Is this the dream we have had all year –
the whole house smelling of burnt toast,
the black and white cat sitting on the bottom stair
chewing tinsel while the ginger tom looks on,
a floor littered with screwed up paper,
tights from grandma – a size too small,
plastic soldiers lying in wait for stockinged feet,
raised voices in the kitchen,
the clatter of baking trays dropped on the floor,
a half empty selection box under the tree,
three kids lounging on the patched brown sofa,
one reading, one making a gun with his fingers –
aiming it at the dog, and one staring into space,
twizzling her hair round her finger, sucking her thumb,
waiting for permission to turn on the TV?
Julia Webb lives in Norwich where she teaches creative writing, mentors writers, and works for Gatehouse Press. She is a poetry editor for Lighthouse and helps organise Cafe Writers. She has two collections published by Nine Arches Press – Bird Sisters (2016) and Threat (2019).
There is tinsel and a lantern coloured in red
and green crayon. There are fags in honeymoon
ashtrays, a picture of Santa Ponsa clouded under
smoldering Sweet Aftons. There are playing cards.
A matchstick currency. What’s the count now?
There are numbers shouted at players.
Bottles of stout. Circulating bottle openers.
There are my childhood hands collecting stout
caps in a shoe box treasure box.
There are men and moans about played cards.
There are stand offs about cold and reneged
cards. There is my mother making hot whiskeys.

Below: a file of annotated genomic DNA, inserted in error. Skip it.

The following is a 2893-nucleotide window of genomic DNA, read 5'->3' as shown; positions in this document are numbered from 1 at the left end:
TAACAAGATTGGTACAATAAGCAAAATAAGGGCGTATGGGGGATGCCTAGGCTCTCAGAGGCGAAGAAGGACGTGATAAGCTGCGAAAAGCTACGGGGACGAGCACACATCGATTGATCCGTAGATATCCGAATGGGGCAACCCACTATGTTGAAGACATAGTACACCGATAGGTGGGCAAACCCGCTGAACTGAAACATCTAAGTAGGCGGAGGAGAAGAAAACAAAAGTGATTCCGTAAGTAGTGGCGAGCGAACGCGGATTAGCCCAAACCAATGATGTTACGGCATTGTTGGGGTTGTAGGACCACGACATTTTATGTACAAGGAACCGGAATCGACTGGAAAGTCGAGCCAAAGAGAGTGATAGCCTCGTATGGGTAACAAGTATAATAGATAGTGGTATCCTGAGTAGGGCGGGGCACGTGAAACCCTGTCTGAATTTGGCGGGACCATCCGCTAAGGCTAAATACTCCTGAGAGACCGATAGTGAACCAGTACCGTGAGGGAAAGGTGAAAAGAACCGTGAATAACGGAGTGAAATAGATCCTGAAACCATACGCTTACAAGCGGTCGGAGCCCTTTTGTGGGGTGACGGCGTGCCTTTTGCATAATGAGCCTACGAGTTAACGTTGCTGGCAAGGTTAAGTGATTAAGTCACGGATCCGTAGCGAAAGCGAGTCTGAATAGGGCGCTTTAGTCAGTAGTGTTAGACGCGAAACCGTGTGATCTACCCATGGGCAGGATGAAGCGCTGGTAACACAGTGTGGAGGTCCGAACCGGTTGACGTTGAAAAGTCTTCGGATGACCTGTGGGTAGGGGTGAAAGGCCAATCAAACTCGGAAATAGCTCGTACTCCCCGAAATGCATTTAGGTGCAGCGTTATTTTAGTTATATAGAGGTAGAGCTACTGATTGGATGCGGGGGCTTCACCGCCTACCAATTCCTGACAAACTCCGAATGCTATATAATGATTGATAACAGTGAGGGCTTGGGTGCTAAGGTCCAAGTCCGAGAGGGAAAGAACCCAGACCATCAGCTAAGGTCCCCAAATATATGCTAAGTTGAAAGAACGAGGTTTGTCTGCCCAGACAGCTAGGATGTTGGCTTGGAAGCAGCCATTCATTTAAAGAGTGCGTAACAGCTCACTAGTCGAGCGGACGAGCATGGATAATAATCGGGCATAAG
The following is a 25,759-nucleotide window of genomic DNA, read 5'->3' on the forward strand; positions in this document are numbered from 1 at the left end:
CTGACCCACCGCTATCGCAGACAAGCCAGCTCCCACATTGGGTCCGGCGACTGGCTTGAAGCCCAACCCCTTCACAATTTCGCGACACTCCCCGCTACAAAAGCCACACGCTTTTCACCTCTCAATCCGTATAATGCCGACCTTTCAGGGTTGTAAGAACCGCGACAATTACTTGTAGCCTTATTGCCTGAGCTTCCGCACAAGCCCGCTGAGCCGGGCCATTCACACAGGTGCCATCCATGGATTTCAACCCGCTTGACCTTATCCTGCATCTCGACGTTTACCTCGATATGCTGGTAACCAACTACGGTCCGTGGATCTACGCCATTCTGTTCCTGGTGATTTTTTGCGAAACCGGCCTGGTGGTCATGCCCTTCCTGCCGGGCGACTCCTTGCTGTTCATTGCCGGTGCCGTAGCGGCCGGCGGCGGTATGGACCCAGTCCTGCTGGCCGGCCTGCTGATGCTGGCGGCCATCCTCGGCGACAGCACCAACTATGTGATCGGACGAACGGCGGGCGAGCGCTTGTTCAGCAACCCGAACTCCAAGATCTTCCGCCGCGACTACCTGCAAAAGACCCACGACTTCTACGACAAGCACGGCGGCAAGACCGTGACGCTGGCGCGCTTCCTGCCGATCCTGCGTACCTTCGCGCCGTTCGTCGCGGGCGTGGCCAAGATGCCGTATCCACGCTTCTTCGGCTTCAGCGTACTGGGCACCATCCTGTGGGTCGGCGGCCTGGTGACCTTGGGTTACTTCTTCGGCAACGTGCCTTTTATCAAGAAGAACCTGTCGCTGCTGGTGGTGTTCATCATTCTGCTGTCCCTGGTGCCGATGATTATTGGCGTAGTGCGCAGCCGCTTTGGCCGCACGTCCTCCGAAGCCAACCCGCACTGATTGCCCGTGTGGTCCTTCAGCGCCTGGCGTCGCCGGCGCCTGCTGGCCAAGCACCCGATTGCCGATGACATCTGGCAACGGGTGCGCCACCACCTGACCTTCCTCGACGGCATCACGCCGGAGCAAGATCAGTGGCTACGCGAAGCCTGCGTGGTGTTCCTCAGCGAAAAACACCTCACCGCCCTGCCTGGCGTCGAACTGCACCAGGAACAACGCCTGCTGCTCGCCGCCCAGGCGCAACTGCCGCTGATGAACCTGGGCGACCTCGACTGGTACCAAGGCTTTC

Talk of a turkey drive.
Would you let the fire die down woman
for the love of God.
There is the ossified uncle shouted down
as he starts on the rebel songs.
Would you fuck off with your Boolavogue.
There is being noticed and sentenced to bed.
There is rain sleeting off single glazing with wind
rattling through panes. A stash of teddies.
It’s your turn now. The blue one is my favourite.
You go first.
There is coughing into darkness and an evening
played out in my mind. My father is winning.
My mother is laughing.
There is a jolt. I clamp my eyes shut and force
my thoughts to a halt.
You have to be a good girl for Santa to come.
There is the bedtime count.
One sheep, two sheep, three sheep, four sheep.
Joanne McCarthy is a poet and spoken word artist who writes in English and Irish. Two of her videopoems featured as part of the 2019 Modwords Festival, Waterford. She is published in the current edition of Visual Verse,Vol 07 Chapter 2.
I’m sprawled over
the cigarette machine—
snogging David Barlow—
when Mum marches in,
hauls me home.
It’s the seventies, I’m 14—
still expecting a rake
of presents, nut roast
and all the trimmings
to magically appear
while I’m down the pub,
being all grown up.
Karen Little has exhibited her artwork internationally, and is widely published as a writer in the UK and further afield.